Catch John on the PAPA Net

The PAPA System (http://www.papasys.com/) has invited me to participate on their net this Thursday the 7th on D-PLUS REF012C at 8PM Pacific (0300Z).

Apparently there is a lot of discussion about the UDR56K in Southern California.

I will be giving a general overview of the genesis, technology, and applications for the UDR56K, followed by a Q&A for net check-ins.

Since this will be “on the air” over amateur radio, I will not be able to provide any responses to questions related to sales or support.

The net can be accessed for check-in on REF012C. REF012 is also available as an audio feed at http://www.radioreference.com/apps/audio/?action=wp&feedId=5429

6 Responses to Catch John on the PAPA Net

  1. K6DPY-Dan says:

    I don’t have D-Star capability, but I have only one question (two parts)

    What would it take for Ham radios to catch up to the LTE data speeds of recent smartphones? In how many years?

    • nwdi0786 says:

      It’s not going to happen.

      Cellphone/Wireless Internet is a multi-billion dollar industry and as such has the means to develop and deploy both the infrastructure and the IC development for their products.

      At best amateurs can deploy cell technology when it happens to be adaptable to their bands like HSMM.

      At the same time they have their eyes on and wallets out to gobble up spectrum.

  2. K6DPY-Dan says:

    I don’t have D-Star capability, but I have only one question (two parts)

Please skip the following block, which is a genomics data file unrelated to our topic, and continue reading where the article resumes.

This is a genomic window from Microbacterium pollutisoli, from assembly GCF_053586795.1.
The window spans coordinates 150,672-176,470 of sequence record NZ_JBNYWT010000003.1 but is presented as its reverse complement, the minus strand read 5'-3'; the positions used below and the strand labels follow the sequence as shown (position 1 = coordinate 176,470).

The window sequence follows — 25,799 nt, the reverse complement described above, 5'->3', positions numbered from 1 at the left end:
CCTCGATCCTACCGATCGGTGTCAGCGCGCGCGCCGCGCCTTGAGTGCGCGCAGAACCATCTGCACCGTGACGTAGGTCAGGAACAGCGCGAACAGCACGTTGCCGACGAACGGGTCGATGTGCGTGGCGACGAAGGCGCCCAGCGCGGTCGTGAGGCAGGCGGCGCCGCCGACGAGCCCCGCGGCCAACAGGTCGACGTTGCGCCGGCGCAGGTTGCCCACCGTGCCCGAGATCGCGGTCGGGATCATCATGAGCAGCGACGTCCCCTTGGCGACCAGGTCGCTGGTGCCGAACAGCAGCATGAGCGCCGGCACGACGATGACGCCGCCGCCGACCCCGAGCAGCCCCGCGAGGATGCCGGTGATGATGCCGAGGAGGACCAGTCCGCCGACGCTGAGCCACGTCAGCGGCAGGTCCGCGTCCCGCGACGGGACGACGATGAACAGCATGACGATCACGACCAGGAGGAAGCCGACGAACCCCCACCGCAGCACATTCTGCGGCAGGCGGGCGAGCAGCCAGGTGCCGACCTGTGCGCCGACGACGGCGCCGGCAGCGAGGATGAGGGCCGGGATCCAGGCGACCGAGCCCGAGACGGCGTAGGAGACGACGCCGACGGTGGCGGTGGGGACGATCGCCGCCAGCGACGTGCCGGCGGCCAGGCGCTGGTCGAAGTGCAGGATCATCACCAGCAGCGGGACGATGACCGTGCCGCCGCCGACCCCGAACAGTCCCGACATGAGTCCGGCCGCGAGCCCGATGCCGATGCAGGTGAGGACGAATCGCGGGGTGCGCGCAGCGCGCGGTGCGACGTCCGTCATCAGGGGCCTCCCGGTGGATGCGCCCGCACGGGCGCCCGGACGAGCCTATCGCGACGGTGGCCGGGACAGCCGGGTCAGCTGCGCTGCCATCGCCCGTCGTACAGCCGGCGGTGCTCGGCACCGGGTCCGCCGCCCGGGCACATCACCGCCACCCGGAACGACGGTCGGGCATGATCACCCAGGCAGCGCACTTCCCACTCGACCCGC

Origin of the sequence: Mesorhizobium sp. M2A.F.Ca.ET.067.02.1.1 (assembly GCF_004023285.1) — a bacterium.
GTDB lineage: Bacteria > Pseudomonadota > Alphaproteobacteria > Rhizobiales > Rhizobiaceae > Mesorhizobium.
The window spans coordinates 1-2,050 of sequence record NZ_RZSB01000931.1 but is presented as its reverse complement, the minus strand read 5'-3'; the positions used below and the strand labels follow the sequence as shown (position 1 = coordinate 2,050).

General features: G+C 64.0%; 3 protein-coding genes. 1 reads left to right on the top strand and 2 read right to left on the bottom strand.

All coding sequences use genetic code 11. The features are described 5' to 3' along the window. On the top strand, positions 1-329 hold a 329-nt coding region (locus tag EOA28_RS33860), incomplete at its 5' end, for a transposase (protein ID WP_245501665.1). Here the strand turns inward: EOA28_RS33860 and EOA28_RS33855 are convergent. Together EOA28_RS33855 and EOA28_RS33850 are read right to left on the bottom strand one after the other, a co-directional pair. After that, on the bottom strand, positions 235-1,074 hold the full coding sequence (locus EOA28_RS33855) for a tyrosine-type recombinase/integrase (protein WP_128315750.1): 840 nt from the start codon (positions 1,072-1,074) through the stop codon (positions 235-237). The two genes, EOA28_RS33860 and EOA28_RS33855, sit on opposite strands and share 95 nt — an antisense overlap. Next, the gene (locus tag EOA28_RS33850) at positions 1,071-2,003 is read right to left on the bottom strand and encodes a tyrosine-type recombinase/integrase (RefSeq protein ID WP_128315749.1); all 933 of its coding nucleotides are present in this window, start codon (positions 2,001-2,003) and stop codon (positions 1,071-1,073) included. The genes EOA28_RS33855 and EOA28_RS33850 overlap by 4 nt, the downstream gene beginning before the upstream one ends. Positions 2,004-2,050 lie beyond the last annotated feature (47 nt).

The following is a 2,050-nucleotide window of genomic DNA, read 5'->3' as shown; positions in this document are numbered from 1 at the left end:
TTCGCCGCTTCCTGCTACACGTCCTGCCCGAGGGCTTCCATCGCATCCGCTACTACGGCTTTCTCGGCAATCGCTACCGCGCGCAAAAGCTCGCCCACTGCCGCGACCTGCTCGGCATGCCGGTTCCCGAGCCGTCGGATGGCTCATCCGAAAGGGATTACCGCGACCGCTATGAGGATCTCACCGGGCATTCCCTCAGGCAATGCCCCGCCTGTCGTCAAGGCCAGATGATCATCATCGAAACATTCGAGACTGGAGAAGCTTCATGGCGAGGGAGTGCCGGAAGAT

What would it take for Ham radios to catch up to the LTE data speeds of recent smartphones? In how many years?

    • nwdi0786 says:

      It’s not going to happen.

      Cellphone/Wireless Internet is a multi-billion dollar industry and as such has the means to develop and deploy both the infrastructure and the IC development for their products.

      At best amateurs can deploy cell technology when it happens to be adaptable to their bands like HSMM.

      At the same time they have their eyes on and wallets out to gobble up spectrum.

  3. K6DPY-Dan says:

    Clear Wire decided to change strategy from WiMax to LTE. I wonder how many WiMax radios are now surplus which can be switched to ham use?

    Current cell technology is going after speed. Amateur radio is distance communications. Two different objectives. At some point in the future one would think speed would level off, and when it does I wonder if digital amateur radio can be more relevant to the masses? (Or will it have been left in the dust?)

  4. K6DPY-Dan says:

    Clear Wire decided to change strategy from WiMax to LTE. I wonder how many WiMax radios are now surplus which can be switched to ham use?

    Current cell technology is going after speed. Amateur radio is distance communications. Two different objectives. At some point in the future one would think speed would level off, and when it does I wonder if digital amateur radio can be more relevant to the masses? (Or will it have been left in the dust?)